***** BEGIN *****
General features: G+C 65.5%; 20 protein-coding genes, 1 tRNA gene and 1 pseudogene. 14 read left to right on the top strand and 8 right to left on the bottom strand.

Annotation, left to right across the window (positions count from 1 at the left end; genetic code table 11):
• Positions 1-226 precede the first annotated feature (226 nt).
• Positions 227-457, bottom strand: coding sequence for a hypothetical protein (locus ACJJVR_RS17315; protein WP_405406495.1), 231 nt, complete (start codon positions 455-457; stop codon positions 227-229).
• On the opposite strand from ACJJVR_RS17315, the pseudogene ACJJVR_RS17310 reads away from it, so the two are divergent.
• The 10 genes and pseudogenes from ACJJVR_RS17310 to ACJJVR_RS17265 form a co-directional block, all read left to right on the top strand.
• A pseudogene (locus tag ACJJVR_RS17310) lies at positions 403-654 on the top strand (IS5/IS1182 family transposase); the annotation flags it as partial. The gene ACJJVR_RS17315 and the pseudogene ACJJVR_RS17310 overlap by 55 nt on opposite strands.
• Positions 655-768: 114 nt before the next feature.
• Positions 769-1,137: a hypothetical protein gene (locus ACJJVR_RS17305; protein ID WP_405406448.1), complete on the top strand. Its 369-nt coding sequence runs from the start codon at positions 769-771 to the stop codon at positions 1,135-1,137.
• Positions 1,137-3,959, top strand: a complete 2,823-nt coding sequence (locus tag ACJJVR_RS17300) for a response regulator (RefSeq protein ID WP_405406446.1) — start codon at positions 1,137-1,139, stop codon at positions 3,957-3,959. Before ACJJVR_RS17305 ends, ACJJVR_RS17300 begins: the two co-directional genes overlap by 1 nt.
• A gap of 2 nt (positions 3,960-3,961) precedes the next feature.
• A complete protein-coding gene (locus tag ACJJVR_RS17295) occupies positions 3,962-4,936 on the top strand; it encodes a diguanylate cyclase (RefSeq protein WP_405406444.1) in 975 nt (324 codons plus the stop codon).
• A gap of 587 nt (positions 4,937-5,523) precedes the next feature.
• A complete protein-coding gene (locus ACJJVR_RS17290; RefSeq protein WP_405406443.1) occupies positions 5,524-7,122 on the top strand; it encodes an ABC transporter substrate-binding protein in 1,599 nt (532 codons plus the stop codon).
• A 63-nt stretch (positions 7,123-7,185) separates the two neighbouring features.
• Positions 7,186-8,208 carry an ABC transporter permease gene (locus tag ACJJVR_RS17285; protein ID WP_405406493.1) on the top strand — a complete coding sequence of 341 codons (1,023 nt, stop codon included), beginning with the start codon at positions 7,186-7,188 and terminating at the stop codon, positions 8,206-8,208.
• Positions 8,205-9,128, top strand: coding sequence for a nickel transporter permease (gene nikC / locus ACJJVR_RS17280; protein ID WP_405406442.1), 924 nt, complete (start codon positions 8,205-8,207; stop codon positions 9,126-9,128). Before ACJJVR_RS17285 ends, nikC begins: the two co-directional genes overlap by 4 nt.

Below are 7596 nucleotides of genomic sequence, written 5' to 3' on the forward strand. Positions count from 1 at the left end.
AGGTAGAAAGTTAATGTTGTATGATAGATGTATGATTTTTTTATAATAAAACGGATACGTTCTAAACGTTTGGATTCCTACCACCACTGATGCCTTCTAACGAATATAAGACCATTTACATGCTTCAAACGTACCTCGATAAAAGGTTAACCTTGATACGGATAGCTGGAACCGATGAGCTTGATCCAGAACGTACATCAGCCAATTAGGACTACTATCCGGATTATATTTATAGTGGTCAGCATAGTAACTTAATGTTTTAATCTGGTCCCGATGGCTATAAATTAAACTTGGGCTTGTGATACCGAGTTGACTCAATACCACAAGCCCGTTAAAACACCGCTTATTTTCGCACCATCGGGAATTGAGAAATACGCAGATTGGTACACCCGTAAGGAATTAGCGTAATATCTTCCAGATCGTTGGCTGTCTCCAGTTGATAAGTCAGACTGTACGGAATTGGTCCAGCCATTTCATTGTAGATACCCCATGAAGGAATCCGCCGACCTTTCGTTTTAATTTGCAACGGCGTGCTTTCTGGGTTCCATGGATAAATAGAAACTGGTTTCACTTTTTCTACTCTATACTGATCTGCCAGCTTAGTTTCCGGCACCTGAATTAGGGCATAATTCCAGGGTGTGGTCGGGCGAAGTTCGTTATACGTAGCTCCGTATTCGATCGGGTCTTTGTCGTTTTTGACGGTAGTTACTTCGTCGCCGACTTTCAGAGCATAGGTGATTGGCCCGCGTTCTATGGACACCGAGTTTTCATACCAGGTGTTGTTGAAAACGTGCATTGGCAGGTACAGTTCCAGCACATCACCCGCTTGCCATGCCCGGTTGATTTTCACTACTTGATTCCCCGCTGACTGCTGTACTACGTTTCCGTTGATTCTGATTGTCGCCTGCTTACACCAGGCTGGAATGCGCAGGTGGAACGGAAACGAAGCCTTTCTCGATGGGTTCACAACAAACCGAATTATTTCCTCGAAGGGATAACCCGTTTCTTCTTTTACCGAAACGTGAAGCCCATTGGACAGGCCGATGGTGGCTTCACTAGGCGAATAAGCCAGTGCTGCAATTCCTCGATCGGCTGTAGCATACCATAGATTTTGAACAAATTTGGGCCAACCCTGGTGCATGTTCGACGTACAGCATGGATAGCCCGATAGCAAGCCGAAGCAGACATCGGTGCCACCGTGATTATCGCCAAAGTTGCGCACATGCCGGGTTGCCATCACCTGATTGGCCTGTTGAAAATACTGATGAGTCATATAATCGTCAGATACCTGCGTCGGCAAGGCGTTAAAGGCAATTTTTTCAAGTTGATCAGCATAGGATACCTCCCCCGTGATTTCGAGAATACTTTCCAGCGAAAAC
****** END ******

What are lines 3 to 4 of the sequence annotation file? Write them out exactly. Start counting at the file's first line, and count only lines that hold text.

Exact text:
• Positions 1-226 precede the first annotated feature (226 nt).
• Positions 227-457, bottom strand: coding sequence for a hypothetical protein (locus ACJJVR_RS17315; protein WP_405406495.1), 231 nt, complete (start codon positions 455-457; stop codon positions 227-229).